North American F-107: The Super Sabre

North American F-107: The Super Sabre

The North American Aviation was a leading—or perhaps the leading—US manufacturer of jet fighters throughout the late 1940s and 1950s. It created such masterpieces of the time as F-86 Sabre and F-100 Super Sabre. Naturally, the company decided to further capitalize on the F-100’s success, developing its all-weather fighter-bomber variant. But North American’s design had a serious rival.

A mighty humpback

The prototype was initially designated as YF-100B, but the Super Sabre airframe underwent such an extensive redesigning that it was given a new name, YF-107A. Instead of F-100’s 16,960 lb Pratt & Whitney J57 engine, the F-107 received the same manufacturer’s J75 afterburning turbojet producing 24,520 lb of thrust. But the F-107’s most characteristic feature was, of course, the bifurcated engine intake situated in a unique arrangement above and behind the cockpit.

North American F-107: The Super Sabre
North American F-107: The Super Sabre

It was the first use of a variable-area inlet duct (VAID) technology, which automatically controlled the amount of air fed to the turbojet. Although the “hump” of dorsal-mounted intake significantly reduced backward visibility, the F-107’s pilot enjoyed an excellent view over the short steep nose, which was more important for the ground-attack role.

The aircraft’s other specific traits included the lack of ailerons. The lateral control was provided by flaps and differential wing spoilers. This rare configuration solved the problem of aileron reversal and allowed the F-107 to roll at supersonic speeds.

Nukes under the belly

The F-107 was supposed to be armed with four 20mm cannons and almost 10,000 lb of ordnance carried at six underwing hardpoints and the fuselage center station. It envisaged a nuclear capability, with a recessed weapons bay under the fuselage designed specifically for carrying 1,680-lb Mark 7 free-fall tactical nuclear bombs. When not occupied by a nuke, the centerline recess could harbor an additional fuel tank.

North American F-107: The Super Sabre
DAYTON, Ohio — North American F-107A at the National Museum of the United States Air Force. (U.S. Air Force photo)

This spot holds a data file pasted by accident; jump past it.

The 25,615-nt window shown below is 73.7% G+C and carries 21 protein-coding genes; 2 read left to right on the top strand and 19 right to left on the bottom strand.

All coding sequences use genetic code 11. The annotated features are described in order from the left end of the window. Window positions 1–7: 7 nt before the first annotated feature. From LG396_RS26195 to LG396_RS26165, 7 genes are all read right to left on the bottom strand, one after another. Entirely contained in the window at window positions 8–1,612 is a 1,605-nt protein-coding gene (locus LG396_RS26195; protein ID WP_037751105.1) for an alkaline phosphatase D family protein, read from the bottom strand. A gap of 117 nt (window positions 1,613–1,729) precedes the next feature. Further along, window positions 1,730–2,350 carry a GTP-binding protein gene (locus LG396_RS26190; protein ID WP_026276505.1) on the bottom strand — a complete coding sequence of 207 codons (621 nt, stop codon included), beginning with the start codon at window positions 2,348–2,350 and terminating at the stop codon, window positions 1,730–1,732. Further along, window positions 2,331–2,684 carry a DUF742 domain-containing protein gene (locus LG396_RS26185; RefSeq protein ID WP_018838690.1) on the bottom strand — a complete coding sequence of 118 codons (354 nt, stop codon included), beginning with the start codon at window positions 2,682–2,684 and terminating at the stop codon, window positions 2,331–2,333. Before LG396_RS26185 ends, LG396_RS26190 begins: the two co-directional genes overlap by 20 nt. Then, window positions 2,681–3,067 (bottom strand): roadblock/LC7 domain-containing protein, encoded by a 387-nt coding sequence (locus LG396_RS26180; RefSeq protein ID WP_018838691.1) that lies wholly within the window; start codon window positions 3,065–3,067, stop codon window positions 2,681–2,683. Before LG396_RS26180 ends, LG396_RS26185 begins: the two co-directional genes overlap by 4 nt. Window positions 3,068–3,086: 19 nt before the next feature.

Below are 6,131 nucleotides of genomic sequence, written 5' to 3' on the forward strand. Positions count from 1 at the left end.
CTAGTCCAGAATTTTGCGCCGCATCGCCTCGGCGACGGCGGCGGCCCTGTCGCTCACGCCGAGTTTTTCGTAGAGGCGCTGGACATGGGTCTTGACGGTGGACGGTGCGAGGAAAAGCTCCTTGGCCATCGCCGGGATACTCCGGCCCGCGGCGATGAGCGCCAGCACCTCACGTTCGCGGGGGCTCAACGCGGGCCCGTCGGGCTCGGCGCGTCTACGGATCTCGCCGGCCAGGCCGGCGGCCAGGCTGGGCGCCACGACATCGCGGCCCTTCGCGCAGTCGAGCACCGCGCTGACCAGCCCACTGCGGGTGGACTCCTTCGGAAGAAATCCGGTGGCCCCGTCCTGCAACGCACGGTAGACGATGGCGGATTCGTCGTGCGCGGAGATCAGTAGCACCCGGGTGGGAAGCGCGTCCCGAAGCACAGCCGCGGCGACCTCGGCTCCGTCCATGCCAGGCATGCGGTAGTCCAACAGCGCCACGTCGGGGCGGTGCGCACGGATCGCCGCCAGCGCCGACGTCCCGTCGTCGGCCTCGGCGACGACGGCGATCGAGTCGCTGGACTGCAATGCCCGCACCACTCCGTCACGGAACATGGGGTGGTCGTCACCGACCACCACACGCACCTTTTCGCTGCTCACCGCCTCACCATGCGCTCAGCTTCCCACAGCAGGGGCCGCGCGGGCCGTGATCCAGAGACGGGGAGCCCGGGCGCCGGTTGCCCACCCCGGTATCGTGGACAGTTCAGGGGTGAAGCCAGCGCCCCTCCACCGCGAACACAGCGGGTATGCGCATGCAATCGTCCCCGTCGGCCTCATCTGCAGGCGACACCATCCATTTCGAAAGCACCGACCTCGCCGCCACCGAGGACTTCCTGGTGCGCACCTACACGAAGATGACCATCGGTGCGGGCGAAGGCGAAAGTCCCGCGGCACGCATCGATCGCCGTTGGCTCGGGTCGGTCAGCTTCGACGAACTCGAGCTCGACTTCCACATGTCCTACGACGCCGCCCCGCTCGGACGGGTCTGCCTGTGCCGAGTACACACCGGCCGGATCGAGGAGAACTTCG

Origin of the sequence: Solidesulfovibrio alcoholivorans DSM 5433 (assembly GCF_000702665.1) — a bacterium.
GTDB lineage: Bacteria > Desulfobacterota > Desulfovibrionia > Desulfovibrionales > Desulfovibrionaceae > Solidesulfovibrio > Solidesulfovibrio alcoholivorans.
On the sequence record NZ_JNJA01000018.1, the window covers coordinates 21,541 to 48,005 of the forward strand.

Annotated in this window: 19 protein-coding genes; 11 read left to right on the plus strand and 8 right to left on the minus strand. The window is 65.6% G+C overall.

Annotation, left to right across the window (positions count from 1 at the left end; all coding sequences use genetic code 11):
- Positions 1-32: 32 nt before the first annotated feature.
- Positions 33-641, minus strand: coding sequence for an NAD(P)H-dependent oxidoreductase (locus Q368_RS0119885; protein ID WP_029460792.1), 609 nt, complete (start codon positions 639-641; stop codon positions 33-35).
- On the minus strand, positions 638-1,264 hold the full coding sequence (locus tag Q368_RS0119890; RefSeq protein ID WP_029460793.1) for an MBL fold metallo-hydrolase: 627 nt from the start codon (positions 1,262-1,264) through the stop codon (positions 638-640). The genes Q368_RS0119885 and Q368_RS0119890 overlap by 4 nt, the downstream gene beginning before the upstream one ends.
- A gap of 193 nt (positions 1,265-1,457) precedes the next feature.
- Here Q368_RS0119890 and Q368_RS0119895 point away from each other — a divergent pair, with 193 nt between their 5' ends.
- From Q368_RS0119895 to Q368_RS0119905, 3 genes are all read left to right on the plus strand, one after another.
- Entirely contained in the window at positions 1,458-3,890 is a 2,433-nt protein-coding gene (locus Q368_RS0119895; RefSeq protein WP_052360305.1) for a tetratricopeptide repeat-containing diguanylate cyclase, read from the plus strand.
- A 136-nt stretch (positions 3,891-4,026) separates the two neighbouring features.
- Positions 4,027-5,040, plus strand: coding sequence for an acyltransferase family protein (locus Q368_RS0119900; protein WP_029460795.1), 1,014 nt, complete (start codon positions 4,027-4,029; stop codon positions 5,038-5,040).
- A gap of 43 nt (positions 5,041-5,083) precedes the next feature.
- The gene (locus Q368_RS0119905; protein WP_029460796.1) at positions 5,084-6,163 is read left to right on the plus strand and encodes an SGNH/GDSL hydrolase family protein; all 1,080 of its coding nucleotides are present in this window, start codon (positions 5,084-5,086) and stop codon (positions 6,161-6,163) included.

F-107 Vs F-105

The F-107 first flew in September 1956. Its key rival built to meet the same USAF mission requirements was Republic F-105 Thunderchief, which had performed its maiden flight a year earlier.
Both aircraft were powered by the same J75 engine and could exceed Mach 2.0. The F-107 had a significantly higher climb rate than its rival (39,900 fpm vs 34,500 fpm). But, given that they were, after all, competing not for a high-altitude interceptor contract, that was not a decisive characteristic.

The F-105 had a significantly higher stalling and landing speeds. That was a reason for concern. Besides, its innovative variable-area inlet duct suffered from numerous mechanical problems throughout the testing program. However, Thunderchief had a number of teething problems as well, and its first two prototypes crash-landed in early 1956.

Cockpit ot the North American F-107A
Cockpit ot the North American F-107A at the National Museum of the United States Air Force. (U.S. Air Force photo)

Some pilots and experts considered North American’s design to be more advanced than the Republic’s one and expected it to win the bid. However, both aircraft demonstrated satisfactory overall performance at the flight trials, and the choice was far from obvious.

Choosing the F-107 and producing it at Republic’s facilities rather than at North American’s overloaded factories was also an option. Eventually, military officials preferred the F-105 over the F-107. The Thunderchief was produced in hundreds and went to fight in Vietnam in the following decade, while the F-107 remained a footnote in the aviation history with a total of three prototypes produced.

North American F-107A
Close up of the North American F-107A at the National Museum of the United States Air Force. (U.S. Air Force photo)

The Ultra Sabre

Although the F-107 didn’t receive any official names, it has often been informally called “Super Super Sabre” and “Ultra Sabre” in recognition of the potential this aircraft held. This potential was also acknowledged by the National Advisory Committee for Aeronautics (NACA, the predecessor of NASA), which used F-107 prototypes in its research following the program cancellation in March 1957. The agency was especially interested in the variable intake technology.

Two of F-107 prototypes have survived and are now on display at the Pima Air and Space Museum in Tucson, Arizona, and at the National Museum of the US Air Force near Dayton, Ohio.